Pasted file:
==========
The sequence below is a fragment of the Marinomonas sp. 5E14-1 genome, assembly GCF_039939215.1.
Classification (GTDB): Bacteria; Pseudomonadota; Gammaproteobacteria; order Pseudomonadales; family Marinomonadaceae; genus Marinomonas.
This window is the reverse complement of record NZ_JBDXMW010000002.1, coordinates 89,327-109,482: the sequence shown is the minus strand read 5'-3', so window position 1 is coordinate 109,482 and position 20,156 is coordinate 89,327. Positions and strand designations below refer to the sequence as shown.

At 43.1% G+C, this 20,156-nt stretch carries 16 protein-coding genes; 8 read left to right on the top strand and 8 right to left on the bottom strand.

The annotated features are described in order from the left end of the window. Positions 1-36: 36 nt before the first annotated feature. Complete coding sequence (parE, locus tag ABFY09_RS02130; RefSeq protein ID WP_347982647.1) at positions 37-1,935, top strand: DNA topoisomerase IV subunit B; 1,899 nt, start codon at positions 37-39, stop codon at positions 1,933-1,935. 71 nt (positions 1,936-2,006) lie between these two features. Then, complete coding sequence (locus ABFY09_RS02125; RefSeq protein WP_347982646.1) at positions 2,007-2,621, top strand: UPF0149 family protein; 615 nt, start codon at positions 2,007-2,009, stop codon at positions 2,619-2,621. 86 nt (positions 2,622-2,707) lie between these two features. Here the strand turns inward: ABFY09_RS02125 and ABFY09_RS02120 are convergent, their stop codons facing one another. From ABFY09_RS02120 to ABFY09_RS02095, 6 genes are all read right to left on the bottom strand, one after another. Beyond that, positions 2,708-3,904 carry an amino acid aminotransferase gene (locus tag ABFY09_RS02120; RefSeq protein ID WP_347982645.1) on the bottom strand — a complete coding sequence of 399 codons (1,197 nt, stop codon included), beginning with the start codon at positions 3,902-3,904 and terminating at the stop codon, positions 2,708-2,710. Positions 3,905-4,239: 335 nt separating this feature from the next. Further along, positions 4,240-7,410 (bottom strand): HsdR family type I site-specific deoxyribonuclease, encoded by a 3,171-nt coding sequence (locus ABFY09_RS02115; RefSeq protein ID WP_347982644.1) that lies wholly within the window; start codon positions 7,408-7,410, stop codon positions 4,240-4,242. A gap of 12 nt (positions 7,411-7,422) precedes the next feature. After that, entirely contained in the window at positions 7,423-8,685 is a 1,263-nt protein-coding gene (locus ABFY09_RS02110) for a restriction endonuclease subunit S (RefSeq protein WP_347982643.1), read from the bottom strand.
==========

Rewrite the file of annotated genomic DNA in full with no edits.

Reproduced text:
The sequence below is a fragment of the Marinomonas sp. 5E14-1 genome, assembly GCF_039939215.1.
Classification (GTDB): Bacteria; Pseudomonadota; Gammaproteobacteria; order Pseudomonadales; family Marinomonadaceae; genus Marinomonas.
This window is the reverse complement of record NZ_JBDXMW010000002.1, coordinates 89,327-109,482: the sequence shown is the minus strand read 5'-3', so window position 1 is coordinate 109,482 and position 20,156 is coordinate 89,327. Positions and strand designations below refer to the sequence as shown.

At 43.1% G+C, this 20,156-nt stretch carries 16 protein-coding genes; 8 read left to right on the top strand and 8 right to left on the bottom strand.

The annotated features are described in order from the left end of the window. Positions 1-36: 36 nt before the first annotated feature. Complete coding sequence (parE, locus tag ABFY09_RS02130; RefSeq protein ID WP_347982647.1) at positions 37-1,935, top strand: DNA topoisomerase IV subunit B; 1,899 nt, start codon at positions 37-39, stop codon at positions 1,933-1,935. 71 nt (positions 1,936-2,006) lie between these two features. Then, complete coding sequence (locus ABFY09_RS02125; RefSeq protein WP_347982646.1) at positions 2,007-2,621, top strand: UPF0149 family protein; 615 nt, start codon at positions 2,007-2,009, stop codon at positions 2,619-2,621. 86 nt (positions 2,622-2,707) lie between these two features. Here the strand turns inward: ABFY09_RS02125 and ABFY09_RS02120 are convergent, their stop codons facing one another. From ABFY09_RS02120 to ABFY09_RS02095, 6 genes are all read right to left on the bottom strand, one after another. Beyond that, positions 2,708-3,904 carry an amino acid aminotransferase gene (locus tag ABFY09_RS02120; RefSeq protein ID WP_347982645.1) on the bottom strand — a complete coding sequence of 399 codons (1,197 nt, stop codon included), beginning with the start codon at positions 3,902-3,904 and terminating at the stop codon, positions 2,708-2,710. Positions 3,905-4,239: 335 nt separating this feature from the next. Further along, positions 4,240-7,410 (bottom strand): HsdR family type I site-specific deoxyribonuclease, encoded by a 3,171-nt coding sequence (locus ABFY09_RS02115; RefSeq protein ID WP_347982644.1) that lies wholly within the window; start codon positions 7,408-7,410, stop codon positions 4,240-4,242. A gap of 12 nt (positions 7,411-7,422) precedes the next feature. After that, entirely contained in the window at positions 7,423-8,685 is a 1,263-nt protein-coding gene (locus ABFY09_RS02110) for a restriction endonuclease subunit S (RefSeq protein WP_347982643.1), read from the bottom strand.